Working with Interpreters

Interpreters facilitate communication in both directions—your words to your audience and their signed questions/responses to you. It is difficult for the audience and the interpreter to process multiple channels of communication simultaneously. Therefore, it is critical to allow ample time for your audience to receive and to assimilate your information.

  • Provide a copy of your presentation or outline to interpreters for preparation purposes well in advance.
  • Prior to your presentation, introduce yourself to the interpreter.
  • Speak clearly and at normal tone and pace.
  • Talk directly to the audience, not to the interpreter.
  • Maintain a clear line of sight between the interpreter and deaf participants. Do not stand or walk in front of the interpreter.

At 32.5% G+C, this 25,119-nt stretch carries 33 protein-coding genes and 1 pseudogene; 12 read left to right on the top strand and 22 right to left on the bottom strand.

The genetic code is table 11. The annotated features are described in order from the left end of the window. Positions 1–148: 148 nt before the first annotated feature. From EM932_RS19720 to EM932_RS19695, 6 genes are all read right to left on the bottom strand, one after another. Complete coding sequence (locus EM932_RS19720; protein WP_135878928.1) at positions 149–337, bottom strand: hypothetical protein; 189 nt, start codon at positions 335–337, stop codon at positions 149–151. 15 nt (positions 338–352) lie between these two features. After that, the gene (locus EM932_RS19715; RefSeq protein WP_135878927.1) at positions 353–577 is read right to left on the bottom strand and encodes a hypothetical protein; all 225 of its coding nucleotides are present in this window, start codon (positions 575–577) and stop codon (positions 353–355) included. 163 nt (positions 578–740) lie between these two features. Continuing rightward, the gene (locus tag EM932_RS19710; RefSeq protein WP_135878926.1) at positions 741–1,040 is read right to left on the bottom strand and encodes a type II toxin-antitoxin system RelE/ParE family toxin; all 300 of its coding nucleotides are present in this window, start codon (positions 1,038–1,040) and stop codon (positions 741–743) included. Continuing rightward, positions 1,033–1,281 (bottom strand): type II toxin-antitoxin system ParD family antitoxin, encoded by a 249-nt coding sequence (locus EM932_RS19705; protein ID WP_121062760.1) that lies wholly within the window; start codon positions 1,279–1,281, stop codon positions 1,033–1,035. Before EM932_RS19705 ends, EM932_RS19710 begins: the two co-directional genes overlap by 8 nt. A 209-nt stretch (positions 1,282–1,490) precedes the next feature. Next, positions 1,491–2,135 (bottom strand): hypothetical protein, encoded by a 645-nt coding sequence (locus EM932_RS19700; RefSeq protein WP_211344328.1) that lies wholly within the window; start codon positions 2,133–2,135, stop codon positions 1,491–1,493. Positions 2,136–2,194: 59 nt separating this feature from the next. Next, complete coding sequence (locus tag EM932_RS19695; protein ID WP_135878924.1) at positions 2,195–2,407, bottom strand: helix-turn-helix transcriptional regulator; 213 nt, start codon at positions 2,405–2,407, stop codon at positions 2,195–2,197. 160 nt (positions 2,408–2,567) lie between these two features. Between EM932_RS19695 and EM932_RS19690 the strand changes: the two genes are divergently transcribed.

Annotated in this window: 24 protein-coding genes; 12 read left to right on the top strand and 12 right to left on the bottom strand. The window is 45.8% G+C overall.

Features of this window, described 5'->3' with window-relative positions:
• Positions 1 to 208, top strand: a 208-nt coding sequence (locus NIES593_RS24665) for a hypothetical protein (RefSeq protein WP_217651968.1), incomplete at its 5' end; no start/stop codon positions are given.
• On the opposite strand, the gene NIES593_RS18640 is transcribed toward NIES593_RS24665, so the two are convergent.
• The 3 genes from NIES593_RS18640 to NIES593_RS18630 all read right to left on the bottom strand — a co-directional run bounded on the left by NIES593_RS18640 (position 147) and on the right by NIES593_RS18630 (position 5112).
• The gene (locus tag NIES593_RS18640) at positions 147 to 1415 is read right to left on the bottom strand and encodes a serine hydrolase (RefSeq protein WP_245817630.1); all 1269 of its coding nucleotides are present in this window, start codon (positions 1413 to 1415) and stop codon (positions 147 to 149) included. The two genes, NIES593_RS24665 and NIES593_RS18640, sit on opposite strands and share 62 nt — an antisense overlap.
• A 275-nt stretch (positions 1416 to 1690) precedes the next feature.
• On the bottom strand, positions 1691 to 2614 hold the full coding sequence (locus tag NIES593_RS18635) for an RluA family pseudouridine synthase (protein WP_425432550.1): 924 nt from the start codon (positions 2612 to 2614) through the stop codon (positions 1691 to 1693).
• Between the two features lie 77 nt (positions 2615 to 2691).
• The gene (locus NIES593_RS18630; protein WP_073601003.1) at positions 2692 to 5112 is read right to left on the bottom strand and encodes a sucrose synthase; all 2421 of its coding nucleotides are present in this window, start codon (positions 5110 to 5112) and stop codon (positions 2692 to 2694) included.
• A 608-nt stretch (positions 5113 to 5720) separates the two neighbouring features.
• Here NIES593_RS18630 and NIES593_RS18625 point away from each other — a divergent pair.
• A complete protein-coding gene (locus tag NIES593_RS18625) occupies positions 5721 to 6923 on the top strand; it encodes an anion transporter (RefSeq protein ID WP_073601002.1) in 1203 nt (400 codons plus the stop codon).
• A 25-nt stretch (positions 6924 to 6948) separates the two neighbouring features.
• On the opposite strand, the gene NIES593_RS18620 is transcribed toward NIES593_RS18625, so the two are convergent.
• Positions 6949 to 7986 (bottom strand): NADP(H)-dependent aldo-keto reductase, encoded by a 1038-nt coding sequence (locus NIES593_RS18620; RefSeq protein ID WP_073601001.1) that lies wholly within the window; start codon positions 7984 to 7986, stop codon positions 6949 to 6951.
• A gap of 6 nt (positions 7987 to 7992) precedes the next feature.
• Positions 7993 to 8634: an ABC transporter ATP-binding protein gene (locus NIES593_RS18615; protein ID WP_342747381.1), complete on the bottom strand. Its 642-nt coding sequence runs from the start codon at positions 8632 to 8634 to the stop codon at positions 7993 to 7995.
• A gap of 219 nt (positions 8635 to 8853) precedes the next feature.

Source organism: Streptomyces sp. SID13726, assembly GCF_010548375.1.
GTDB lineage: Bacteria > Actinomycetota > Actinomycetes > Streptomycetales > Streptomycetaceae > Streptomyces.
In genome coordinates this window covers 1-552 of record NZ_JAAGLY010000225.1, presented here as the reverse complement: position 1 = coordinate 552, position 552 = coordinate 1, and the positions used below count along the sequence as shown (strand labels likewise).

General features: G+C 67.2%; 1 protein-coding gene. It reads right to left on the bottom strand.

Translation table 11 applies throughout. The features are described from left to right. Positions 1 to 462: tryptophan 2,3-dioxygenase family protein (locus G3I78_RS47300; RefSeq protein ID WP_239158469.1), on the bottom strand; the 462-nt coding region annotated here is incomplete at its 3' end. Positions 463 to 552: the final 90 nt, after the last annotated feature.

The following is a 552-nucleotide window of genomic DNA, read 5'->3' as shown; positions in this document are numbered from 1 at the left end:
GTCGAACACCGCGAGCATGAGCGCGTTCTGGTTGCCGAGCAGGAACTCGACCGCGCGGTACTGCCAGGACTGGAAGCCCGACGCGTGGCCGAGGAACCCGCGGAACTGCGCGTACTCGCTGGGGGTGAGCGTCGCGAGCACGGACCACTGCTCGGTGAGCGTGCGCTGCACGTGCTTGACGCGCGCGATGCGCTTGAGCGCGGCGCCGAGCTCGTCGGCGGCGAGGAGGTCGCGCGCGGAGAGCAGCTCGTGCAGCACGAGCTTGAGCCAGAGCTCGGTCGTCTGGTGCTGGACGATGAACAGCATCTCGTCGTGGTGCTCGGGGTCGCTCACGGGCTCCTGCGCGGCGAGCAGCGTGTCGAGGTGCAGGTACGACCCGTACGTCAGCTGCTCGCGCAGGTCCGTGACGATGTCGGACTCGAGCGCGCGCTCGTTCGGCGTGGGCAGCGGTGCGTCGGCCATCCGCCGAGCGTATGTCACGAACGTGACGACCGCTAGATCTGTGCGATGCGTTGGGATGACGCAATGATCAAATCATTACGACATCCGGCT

• Allow only one person to communicate at a time.
  • Visual information can come from the interpreter or from your visuals, but not from both at the same time.
  • If the room will be darkened for media, discuss this with the interpreter and/or your host ahead of time so that appropriate lighting of the interpreter can be arranged.
  • Pause periodically between topics/slides to allow the interpreter and the audience a break from processing stimuli.
  • Repeat audience questions and allow time for interpretation before you respond.
  • If you are running out of time, do not start talking faster. This is counterproductive for effective communication.
  • Acknowledge your interpreter at the beginning and at the conclusion of your presentation.